Thursday, January 28, 2010

Matibe, author of "Madhinga Bucket Boy, land grabbed from black farmer.

Philemon Matibe's "Madhinga Bucket Boy" is the story of his struggle against a corrupt Zimbabwean government, even through his exile from the country. Matibe shared his experiences with a small group of listeners Monday night in the Nittany Lion Inn's alumni room.

Matibe began his talk by telling the room that he is a stateless refugee, demonstrating his point by passing out his expired Zimbabwean passport, which his home country refuses to renew.

He followed with the story of how he staged a small protest in front of then current President George W. Bush's house in Crawford, Texas, requesting that the United States immediately send fighter planes to bomb the house of Robert Mugabe, current president of Zimbabwe. Matibe was then told that the United States is no longer in the business of assassinating dictators.

Mugabe is the central focus of Matibe's current work and getting him out of power is the main theme of his talk.

Before he gave his reasons why, he gave an overview of Zimbabwe's history, from its colonial beginnings to current day. He gave an account of purposeful anthrax outbreaks, his thoughts on how the "Tarzan" films of the 1930s reinforced the colonist mentality, and how his ancestors funded, in part, the Rhodes Scholarship trust fund, all to illustrate how the ghosts of colonialism still haunt Zimbabwe.

Matibe's two-hour talk was full of information that shocked his listeners.

"It was eye-opening. I didn't know any of this," said Joan Ribbons, a State College resident. "It really makes me look at the Rhodes Scholarship differently now, almost like we're a part of his cause."

Matibe also briefly detailed four attempts on his life, saying that he was saved the fourth time because his would-be murderers could not get a phone signal, so they couldn't make the call to get the go-ahead to kill him.

A few of the people in attendance were also native Africans, and were especially interested in hearing what Matibe had to say.

"I'm from West Africa and I haven't really gotten a history of the region," Sika Abbey (sophomore-division of undergraduate studies) said. "It was just amazing to hear from someone who's been through all of that."
Even though he said Zimbabwe's past is dark, Matibe ended his talk on a hopeful note.

"I was almost killed by Zimbabweans, and I was saved by Zimbabweans," he said. "That's why I can tell you, Mugabe's days are numbered."


Mob seizes land of anti-Mugabe black farmer.

THE first black commercial farmer to become a target of President Robert Mugabe's regime in Zimbabwe has had his farm illegally seized and his livelihood destroyed after he stood as an opposition candidate in parliamentary elections.

Philemon Matibe, 33, was ordered off his farm by an 80-strong mob, led by the district administrator and four policemen. He accused the authorities of ruining him in retaliation for his prominence in the opposition Movement for Democratic Change.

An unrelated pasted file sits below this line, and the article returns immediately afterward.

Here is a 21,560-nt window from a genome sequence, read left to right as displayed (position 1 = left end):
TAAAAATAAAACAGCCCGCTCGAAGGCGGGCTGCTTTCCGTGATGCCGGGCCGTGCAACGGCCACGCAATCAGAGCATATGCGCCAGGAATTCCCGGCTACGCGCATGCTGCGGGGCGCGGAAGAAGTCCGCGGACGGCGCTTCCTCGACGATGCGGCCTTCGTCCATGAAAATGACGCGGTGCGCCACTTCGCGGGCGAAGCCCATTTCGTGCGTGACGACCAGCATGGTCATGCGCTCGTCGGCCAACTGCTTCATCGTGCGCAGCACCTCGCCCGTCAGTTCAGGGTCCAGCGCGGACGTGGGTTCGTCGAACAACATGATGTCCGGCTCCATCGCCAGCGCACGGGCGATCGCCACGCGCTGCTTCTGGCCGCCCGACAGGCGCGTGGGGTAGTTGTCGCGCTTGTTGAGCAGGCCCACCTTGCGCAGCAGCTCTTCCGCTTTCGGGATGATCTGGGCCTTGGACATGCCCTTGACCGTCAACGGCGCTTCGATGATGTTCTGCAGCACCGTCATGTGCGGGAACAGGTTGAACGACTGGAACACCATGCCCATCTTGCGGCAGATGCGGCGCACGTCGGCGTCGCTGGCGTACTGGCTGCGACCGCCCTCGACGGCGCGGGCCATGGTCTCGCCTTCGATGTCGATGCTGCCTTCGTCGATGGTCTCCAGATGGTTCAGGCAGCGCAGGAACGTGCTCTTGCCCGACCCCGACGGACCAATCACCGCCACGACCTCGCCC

Mr Matibe unsuccessfully contested the seat of Chegutu for the MDC in elections last June. He lived on Paar farm in the constituency, 70 miles west of Harare, until he was forced to flee with his family last Thursday. Mr Matibe said: "I've lost everything overnight. Everything I worked for all my life has disappeared."

Christopher Shumba, the district administrator, arrived on Paar farm at the head of a convoy of five vehicles and ordered the Matibe family to leave "forthwith". Plots of land were immediately handed out to 40 people, many of them known supporters of the ruling Zanu-PF party. Mr Matibe has learnt that his homestead will be given to a senior officer in the air force. Paar has never been listed for seizure by the government and its acquisition is illegal.

Mr Matibe has been forced to move into temporary accommodation in Chegutu with his wife, Pearl, their daughter, Phoebe, eight, and son, Mpho, three. The 80 people who worked on the farm have also been rendered homeless and jobless, as have their families.

Mr Matibe believes that Mr Mugabe is using his land grab to reward supporters and punish opponents. He said: "Mugabe goes to the outside world and lies to them that land reform is about helping the landless. The message I'm getting is that land is for Zanu-PF supporters, not for Zimbabweans. Mugabe says he is taking land from the whites and giving it to blacks. I'm as black as he is. Now he is taking land from some blacks and giving it to the blacks who support him." About five per cent of Zimbabwe's 4,000 commercial farms are owned by blacks.

Mr Matibe once grew 1,600 acres of tobacco, wheat and soya beans and was a successful entrepreneur. He was trained at Lackham College of Agriculture in Wiltshire and worked as a tractor driver for Lord Rothschild at West Stowell farm on Salisbury Plain in Wiltshire in 1989.

Webster Shamu, the Zanu-PF MP for Chegutu, defeated Mr Matibe at the last election after a violent campaign. Zanu-PF mobs imposed no-go areas and were responsible for numerous assaults. Mr Matibe's wife and mother were both accosted by gangs and threatened with death and mutilation, as were the families of many opposition candidates.

But Mr Matibe has challenged his electoral defeat in the High Court and the case will be heard in the next fortnight. He said: "This is why they have taken my farm now. My problems stem from the fact that I have refused to withdraw my petition, despite Shamu's demands that I do so. Shamu is behind all of this." Asked to comment, Mr Shamu said: "I don't discuss that matter."


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